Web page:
"Whiteness was a self-invisible norm that many of the women could not identify with; to identify as white in any concrete way seemed racist to most of them."
That quote is from the Guardian’s obituary of Ruth Frankenberg, the Welsh-born sociologist whose work is a key building block of intersectional criticism, or analysis of the interplay between class, race, sexuality, and gender. She has died of lung cancer at the age of 49.
Frankenberg’s groundbreaking 1993 book The Social Construction of Whiteness: White Women, Race Matters, was based on a very small number of interviews (30) with American white women on how they perceived race in their own lives and the lives of others. What Frankenberg found is that many women professed to a "color-blind" mentality, claiming they felt they had no racial identity and did not ascribe racial identities or characteristics to others.
Now I’m going to tell a story about my mom, and I hope she doesn’t mind. I may have forgotten the details because she shared this memory with me when I was about 10 years old. My mom grew up in the Bronx during the 1950s and 1960s in a very racially and ethnically diverse working and middle class neighborhood. One day after school, she accidentally bumped into a group of black girls on the sidewalk. The girls responded angrily toward her with racially-tinged words. (I can’t remember exactly what they did or said.) This shocked her, my mom remembered, not only because her bump hadn’t been malicious, but also because she had always considered herself "color-blind," and was thus especially hurt by intimations that her behavior could be racially-motivated. The black girls, on the other hand, thought about color all the time.
One other anecdote: A former baby-boomer colleague of mine considers Jews "people of color." While I describe my ethnic identity as Jewish, I consider my race to be white. I think there’s two reasons for this. First, I grew up in a town and attended a public school system that was about 50 percent white and 50 percent African American, Latino (including many new immigrants), and Asian. Race and class were very much linked in my hometown, so much so that when I arrived at Brown, while other white kids talked about their excitement to be in such a "diverse" atmosphere, the bigger change for me was unlearning my assumptions about the family structures and economic statuses of people of color.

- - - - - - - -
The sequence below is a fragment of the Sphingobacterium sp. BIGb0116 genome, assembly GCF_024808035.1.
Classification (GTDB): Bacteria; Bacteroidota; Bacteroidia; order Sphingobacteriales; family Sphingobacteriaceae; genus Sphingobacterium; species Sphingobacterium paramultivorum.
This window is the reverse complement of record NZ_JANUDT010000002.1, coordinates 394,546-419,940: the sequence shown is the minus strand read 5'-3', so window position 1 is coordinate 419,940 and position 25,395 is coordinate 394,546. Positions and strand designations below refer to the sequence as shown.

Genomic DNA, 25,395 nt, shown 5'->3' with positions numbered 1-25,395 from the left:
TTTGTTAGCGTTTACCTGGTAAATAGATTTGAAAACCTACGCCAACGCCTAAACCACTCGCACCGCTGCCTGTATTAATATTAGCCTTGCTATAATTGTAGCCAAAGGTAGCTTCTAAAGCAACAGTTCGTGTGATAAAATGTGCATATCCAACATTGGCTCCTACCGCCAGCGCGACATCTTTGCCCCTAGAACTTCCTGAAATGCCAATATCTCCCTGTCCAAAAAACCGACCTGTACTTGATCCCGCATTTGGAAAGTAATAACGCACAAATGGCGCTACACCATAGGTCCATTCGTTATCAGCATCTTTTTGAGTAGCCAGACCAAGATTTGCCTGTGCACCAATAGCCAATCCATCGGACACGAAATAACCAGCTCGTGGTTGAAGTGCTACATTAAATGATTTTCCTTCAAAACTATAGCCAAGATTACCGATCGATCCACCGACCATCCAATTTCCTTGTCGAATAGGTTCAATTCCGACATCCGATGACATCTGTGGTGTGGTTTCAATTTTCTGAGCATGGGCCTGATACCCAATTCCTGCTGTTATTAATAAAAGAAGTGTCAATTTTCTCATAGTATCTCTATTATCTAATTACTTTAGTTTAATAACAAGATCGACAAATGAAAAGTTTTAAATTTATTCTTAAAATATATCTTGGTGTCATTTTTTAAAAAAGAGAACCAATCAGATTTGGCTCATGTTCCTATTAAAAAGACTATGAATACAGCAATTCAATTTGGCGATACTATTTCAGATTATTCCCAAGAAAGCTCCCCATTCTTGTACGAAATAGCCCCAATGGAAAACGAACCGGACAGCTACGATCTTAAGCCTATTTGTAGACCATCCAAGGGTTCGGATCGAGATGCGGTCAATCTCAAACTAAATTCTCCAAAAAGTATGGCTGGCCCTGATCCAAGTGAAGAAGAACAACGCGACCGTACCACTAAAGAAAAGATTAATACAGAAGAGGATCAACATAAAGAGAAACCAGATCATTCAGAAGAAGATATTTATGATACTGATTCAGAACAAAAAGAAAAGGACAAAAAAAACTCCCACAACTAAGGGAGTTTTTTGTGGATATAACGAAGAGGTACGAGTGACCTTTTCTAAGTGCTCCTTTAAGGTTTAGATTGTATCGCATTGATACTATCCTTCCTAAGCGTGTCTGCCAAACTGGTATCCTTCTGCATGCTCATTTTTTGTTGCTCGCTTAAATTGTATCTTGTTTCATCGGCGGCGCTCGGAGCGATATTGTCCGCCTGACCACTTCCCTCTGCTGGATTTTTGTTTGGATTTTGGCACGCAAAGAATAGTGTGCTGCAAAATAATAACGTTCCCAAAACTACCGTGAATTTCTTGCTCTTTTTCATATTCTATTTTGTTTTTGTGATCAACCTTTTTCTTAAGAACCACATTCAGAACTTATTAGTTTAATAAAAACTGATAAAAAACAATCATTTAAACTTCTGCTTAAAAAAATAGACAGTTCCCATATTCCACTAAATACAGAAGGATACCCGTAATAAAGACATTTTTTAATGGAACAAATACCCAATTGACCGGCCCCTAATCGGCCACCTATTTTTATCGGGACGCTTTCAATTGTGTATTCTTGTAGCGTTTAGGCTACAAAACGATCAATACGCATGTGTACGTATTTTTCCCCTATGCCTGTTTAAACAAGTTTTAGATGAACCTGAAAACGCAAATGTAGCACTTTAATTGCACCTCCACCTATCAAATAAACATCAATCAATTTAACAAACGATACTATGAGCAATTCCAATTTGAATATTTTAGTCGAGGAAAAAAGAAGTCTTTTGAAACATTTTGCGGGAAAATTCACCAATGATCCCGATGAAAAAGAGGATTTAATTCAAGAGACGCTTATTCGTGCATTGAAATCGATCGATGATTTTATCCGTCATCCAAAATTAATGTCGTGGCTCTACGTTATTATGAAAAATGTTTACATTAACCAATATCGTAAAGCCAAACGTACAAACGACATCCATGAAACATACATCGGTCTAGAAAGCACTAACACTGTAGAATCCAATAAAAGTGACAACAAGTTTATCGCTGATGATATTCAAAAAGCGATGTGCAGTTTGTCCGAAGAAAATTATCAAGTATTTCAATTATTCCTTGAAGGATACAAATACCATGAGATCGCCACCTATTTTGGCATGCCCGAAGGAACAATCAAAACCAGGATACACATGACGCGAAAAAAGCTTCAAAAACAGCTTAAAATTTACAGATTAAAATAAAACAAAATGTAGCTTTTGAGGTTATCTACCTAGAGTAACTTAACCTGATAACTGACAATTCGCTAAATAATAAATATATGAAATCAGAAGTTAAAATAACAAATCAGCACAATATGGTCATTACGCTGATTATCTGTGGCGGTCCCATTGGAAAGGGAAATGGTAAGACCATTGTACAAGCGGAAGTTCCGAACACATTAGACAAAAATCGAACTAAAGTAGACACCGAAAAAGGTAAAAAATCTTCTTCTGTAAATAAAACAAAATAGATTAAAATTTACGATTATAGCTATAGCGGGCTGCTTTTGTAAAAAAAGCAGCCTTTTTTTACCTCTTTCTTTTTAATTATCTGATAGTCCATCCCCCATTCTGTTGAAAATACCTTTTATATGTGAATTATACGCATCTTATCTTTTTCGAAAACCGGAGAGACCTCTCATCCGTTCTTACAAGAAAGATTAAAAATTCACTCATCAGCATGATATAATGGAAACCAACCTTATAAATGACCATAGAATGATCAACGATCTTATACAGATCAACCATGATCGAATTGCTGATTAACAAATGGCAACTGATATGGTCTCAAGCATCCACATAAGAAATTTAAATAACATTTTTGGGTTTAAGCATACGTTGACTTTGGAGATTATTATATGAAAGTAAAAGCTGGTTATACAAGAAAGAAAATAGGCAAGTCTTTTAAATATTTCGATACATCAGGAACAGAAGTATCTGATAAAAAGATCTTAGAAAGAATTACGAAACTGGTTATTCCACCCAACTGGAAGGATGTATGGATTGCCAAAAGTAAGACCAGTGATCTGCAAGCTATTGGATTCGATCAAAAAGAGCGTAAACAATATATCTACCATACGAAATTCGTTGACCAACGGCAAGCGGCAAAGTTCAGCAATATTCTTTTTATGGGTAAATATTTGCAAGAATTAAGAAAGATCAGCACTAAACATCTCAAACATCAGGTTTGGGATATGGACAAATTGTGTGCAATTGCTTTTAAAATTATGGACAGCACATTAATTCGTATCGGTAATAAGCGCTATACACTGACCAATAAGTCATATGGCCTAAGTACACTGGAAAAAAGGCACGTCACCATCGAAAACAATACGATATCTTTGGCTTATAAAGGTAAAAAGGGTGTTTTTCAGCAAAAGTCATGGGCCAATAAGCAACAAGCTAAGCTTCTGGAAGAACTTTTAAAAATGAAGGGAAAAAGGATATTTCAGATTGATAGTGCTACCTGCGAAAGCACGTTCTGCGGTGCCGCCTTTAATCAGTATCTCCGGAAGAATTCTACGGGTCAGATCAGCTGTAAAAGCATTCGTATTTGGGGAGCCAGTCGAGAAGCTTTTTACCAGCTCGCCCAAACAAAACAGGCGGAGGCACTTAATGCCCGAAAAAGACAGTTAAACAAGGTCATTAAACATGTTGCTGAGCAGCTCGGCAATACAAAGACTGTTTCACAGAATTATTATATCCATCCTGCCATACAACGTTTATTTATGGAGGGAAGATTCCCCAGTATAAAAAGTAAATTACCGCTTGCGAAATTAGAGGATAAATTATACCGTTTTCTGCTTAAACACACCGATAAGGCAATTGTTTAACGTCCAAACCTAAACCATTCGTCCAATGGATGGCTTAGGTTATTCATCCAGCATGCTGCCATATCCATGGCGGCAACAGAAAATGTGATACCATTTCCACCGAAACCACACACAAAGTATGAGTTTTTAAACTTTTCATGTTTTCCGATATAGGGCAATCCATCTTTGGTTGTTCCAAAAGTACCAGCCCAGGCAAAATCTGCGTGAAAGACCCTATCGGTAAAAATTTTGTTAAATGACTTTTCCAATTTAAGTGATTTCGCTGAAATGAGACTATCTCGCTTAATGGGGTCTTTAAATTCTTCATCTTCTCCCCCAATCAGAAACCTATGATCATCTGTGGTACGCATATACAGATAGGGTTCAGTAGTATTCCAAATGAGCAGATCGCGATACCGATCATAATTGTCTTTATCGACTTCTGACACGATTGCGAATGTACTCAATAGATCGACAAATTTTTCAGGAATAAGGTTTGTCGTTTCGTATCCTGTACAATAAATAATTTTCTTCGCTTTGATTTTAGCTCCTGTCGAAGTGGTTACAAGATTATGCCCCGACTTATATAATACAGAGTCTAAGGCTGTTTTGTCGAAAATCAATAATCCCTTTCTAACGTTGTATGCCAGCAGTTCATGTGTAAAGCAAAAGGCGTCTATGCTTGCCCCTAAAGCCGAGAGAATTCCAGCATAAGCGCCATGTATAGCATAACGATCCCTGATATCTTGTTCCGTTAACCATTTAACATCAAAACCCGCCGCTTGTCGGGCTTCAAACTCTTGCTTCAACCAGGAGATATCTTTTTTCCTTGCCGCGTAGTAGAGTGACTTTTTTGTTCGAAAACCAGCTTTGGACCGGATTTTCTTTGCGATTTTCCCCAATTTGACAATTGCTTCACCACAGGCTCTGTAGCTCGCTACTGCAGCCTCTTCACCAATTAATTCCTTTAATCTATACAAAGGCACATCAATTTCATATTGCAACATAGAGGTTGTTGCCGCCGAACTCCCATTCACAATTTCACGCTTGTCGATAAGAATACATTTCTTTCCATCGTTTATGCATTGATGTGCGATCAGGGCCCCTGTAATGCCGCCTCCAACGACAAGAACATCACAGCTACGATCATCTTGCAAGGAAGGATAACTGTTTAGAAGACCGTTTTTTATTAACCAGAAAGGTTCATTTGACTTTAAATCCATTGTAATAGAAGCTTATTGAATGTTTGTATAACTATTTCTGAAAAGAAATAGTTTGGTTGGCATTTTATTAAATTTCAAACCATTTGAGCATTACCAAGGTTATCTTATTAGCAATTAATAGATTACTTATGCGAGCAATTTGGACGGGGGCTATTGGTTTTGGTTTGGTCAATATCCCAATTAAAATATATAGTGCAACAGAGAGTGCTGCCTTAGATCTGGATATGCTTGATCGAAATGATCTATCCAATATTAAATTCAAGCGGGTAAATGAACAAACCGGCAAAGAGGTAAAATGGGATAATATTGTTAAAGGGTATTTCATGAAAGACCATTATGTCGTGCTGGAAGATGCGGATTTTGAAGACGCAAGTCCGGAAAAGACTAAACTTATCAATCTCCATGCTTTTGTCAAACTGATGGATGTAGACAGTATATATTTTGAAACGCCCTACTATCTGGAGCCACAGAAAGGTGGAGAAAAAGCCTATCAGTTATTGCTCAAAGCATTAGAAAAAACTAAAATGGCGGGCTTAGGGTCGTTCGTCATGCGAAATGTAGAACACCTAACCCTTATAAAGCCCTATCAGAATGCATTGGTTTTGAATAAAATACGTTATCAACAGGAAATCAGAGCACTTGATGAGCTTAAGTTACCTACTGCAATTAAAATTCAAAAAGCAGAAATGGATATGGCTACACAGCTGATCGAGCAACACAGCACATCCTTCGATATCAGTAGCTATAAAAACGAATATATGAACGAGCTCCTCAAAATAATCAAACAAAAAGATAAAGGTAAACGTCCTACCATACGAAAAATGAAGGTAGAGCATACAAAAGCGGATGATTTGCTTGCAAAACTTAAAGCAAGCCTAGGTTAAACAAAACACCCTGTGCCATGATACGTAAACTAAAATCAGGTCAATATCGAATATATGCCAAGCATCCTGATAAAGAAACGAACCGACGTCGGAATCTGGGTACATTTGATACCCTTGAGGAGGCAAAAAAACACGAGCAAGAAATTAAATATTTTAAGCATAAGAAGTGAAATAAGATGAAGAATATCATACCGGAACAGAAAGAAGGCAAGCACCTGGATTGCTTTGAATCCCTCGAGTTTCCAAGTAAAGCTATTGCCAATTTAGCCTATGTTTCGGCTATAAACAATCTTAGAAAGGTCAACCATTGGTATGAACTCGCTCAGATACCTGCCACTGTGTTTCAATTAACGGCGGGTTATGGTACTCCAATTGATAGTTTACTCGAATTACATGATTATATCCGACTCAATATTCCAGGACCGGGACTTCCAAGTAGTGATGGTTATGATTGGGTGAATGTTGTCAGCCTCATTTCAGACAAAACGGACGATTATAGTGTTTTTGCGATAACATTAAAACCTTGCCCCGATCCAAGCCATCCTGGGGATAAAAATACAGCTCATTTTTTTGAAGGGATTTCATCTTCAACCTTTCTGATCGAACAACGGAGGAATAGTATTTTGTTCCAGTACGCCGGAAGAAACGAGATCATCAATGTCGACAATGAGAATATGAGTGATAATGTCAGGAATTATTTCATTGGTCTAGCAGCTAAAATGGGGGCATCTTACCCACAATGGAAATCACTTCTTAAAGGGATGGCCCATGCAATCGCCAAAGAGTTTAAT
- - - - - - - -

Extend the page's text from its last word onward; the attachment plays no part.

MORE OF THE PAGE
For me as a kid, being upper middle class and Jewish was a subset of being a white person, in large part, I think, because of my school environment, which felt somewhat polarized between "white" and "non-white." To whatever extent my idea of myself as white was unformed or unarticulated in me before college, it crystallized at Brown. Freshman orientation featured readings and lectures about "unpacking your backpack" of all your privilege. But now that I revisit it, that idea of "unpacking" privilege is rather odd. Once you take your wealth, whiteness, able-bodiness, and the like outta there, what do you do with it? Do you put it on the table and discuss it? Do you try to leave it behind you and continue life as an identity-less person in the name of egalitarianism? Or do you pack it right back in there and try to use that privilege to do some good?
I know I’ve bitten off a lot here, but these are my thoughts after reacquainting myself with Frankenberg’s work. I think that fundamentally, her theories are about that lifelong process of learning to "unpack."